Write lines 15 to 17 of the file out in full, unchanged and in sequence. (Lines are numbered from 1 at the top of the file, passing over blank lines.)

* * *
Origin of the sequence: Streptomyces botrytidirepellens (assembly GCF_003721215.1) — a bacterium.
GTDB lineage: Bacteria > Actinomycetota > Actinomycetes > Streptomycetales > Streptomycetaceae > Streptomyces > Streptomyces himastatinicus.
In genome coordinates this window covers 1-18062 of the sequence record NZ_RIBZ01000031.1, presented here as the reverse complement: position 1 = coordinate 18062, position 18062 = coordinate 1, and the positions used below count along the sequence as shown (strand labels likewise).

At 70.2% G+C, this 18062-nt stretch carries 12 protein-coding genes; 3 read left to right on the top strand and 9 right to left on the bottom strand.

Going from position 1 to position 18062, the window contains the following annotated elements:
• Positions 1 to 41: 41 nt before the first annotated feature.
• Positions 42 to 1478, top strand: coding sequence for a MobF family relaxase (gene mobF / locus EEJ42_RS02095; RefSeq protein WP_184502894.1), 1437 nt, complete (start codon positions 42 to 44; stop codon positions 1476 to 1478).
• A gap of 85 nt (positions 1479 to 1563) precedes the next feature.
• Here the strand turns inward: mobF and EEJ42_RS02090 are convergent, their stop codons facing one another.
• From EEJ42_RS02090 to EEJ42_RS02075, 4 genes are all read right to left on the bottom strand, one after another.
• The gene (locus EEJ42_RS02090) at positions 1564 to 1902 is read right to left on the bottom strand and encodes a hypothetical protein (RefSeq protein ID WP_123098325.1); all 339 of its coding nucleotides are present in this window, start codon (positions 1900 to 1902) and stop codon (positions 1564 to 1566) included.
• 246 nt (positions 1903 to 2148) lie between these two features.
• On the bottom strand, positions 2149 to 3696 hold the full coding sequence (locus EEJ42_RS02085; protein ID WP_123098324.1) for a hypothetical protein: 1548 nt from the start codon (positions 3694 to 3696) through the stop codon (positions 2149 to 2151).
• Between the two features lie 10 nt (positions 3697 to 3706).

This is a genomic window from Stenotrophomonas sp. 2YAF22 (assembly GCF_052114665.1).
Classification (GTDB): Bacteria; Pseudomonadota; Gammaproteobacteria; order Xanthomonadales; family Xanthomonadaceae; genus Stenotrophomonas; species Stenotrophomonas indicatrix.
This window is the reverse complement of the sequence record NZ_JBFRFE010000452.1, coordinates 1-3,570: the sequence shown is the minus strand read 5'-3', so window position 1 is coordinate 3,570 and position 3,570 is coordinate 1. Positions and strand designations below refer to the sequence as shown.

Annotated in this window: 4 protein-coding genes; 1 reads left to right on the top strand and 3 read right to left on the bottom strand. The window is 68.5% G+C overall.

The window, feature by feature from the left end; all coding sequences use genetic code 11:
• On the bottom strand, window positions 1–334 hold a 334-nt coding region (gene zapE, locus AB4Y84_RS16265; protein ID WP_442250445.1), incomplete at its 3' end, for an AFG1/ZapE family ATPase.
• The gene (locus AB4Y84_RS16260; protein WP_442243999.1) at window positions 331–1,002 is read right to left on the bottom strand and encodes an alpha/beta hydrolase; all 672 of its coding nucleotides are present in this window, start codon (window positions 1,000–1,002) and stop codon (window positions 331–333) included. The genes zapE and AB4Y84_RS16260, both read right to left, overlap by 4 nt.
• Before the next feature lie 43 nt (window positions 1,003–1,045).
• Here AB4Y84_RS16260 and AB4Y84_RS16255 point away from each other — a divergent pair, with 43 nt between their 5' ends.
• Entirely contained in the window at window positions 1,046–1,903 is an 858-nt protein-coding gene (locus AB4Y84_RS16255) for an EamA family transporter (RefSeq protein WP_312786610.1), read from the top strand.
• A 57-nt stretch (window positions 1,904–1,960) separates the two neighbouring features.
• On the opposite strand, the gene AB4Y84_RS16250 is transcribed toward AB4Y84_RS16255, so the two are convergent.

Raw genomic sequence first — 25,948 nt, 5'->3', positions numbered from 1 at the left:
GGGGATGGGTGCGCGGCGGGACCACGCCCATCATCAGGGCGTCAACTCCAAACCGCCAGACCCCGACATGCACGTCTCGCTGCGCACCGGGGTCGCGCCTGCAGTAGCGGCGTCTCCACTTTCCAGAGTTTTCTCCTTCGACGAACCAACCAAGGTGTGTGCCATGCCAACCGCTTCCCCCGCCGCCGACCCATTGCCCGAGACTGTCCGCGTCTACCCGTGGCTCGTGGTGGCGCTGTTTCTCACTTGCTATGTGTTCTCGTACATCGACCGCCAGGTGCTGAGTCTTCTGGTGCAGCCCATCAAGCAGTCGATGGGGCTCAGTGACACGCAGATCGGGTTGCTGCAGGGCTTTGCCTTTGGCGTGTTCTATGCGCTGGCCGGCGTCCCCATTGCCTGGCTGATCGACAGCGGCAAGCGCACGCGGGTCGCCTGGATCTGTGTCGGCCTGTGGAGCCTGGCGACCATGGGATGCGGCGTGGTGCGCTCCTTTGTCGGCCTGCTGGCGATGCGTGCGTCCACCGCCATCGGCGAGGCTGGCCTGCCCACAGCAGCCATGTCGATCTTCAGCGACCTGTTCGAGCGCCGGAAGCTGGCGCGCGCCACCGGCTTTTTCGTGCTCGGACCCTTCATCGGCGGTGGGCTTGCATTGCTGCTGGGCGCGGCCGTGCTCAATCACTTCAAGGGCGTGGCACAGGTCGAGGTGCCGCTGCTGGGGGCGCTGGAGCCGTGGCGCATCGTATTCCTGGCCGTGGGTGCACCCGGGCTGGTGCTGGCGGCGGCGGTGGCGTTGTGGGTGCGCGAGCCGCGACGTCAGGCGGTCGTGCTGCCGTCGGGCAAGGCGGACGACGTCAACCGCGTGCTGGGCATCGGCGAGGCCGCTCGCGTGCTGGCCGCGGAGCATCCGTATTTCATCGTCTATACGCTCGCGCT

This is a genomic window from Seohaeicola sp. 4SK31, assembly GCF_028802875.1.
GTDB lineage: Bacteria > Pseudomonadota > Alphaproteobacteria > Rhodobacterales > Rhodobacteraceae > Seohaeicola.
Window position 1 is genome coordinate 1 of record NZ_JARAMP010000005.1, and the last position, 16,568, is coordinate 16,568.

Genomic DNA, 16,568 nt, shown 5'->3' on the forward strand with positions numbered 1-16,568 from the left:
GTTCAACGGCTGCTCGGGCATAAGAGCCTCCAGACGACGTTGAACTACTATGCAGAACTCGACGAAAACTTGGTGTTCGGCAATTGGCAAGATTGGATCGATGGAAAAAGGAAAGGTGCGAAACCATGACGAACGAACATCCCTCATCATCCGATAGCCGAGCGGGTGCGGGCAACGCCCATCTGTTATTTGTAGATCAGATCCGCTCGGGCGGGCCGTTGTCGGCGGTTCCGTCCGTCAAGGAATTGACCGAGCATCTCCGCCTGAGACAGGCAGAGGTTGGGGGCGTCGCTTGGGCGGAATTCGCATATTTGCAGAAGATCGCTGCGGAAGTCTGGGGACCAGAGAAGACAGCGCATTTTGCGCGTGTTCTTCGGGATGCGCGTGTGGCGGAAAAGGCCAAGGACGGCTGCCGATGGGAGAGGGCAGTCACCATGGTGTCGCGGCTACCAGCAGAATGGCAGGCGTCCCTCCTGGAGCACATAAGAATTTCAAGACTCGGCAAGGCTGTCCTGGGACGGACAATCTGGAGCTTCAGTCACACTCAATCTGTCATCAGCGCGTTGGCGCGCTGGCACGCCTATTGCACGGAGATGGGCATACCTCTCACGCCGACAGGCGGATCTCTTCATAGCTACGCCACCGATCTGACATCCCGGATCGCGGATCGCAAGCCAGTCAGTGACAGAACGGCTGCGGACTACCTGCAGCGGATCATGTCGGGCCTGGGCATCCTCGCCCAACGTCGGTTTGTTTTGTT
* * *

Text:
This is a genomic window from Stenotrophomonas sp. 2YAF22 (assembly GCF_052114665.1).
Classification (GTDB): Bacteria; Pseudomonadota; Gammaproteobacteria; order Xanthomonadales; family Xanthomonadaceae; genus Stenotrophomonas; species Stenotrophomonas indicatrix.
This window is the reverse complement of the sequence record NZ_JBFRFE010000452.1, coordinates 1-3,570: the sequence shown is the minus strand read 5'-3', so window position 1 is coordinate 3,570 and position 3,570 is coordinate 1. Positions and strand designations below refer to the sequence as shown.